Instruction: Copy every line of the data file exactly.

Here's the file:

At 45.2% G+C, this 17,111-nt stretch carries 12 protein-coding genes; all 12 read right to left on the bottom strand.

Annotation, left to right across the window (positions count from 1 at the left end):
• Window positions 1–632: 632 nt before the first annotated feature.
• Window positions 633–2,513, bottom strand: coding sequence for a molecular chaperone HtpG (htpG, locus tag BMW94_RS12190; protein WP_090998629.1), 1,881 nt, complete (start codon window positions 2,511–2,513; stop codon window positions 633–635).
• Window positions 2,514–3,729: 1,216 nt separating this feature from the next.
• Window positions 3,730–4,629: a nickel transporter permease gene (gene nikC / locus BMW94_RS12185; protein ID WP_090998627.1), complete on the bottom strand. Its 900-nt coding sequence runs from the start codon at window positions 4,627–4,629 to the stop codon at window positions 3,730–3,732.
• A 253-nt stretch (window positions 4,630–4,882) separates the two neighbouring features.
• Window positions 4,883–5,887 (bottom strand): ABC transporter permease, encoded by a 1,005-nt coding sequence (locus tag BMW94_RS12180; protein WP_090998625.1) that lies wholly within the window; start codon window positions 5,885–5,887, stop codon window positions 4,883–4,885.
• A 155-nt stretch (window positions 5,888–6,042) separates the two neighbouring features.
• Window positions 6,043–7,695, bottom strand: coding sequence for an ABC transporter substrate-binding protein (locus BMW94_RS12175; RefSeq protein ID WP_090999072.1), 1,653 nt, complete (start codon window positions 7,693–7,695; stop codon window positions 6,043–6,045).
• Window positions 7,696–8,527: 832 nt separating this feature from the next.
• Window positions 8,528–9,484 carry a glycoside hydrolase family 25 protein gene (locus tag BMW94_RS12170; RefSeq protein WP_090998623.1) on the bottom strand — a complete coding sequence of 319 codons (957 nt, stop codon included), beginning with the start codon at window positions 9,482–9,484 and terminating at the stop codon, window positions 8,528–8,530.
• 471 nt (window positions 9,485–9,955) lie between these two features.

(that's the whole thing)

At 45.2% G+C, this 17,111-nt stretch carries 12 protein-coding genes; all 12 read right to left on the bottom strand.

Annotation, left to right across the window (positions count from 1 at the left end):
• Window positions 1–632: 632 nt before the first annotated feature.
• Window positions 633–2,513, bottom strand: coding sequence for a molecular chaperone HtpG (htpG, locus tag BMW94_RS12190; protein WP_090998629.1), 1,881 nt, complete (start codon window positions 2,511–2,513; stop codon window positions 633–635).
• Window positions 2,514–3,729: 1,216 nt separating this feature from the next.
• Window positions 3,730–4,629: a nickel transporter permease gene (gene nikC / locus BMW94_RS12185; protein ID WP_090998627.1), complete on the bottom strand. Its 900-nt coding sequence runs from the start codon at window positions 4,627–4,629 to the stop codon at window positions 3,730–3,732.
• A 253-nt stretch (window positions 4,630–4,882) separates the two neighbouring features.
• Window positions 4,883–5,887 (bottom strand): ABC transporter permease, encoded by a 1,005-nt coding sequence (locus tag BMW94_RS12180; protein WP_090998625.1) that lies wholly within the window; start codon window positions 5,885–5,887, stop codon window positions 4,883–4,885.
• A 155-nt stretch (window positions 5,888–6,042) separates the two neighbouring features.
• Window positions 6,043–7,695, bottom strand: coding sequence for an ABC transporter substrate-binding protein (locus BMW94_RS12175; RefSeq protein ID WP_090999072.1), 1,653 nt, complete (start codon window positions 7,693–7,695; stop codon window positions 6,043–6,045).
• Window positions 7,696–8,527: 832 nt separating this feature from the next.
• Window positions 8,528–9,484 carry a glycoside hydrolase family 25 protein gene (locus tag BMW94_RS12170; RefSeq protein WP_090998623.1) on the bottom strand — a complete coding sequence of 319 codons (957 nt, stop codon included), beginning with the start codon at window positions 9,482–9,484 and terminating at the stop codon, window positions 8,528–8,530.
• 471 nt (window positions 9,485–9,955) lie between these two features.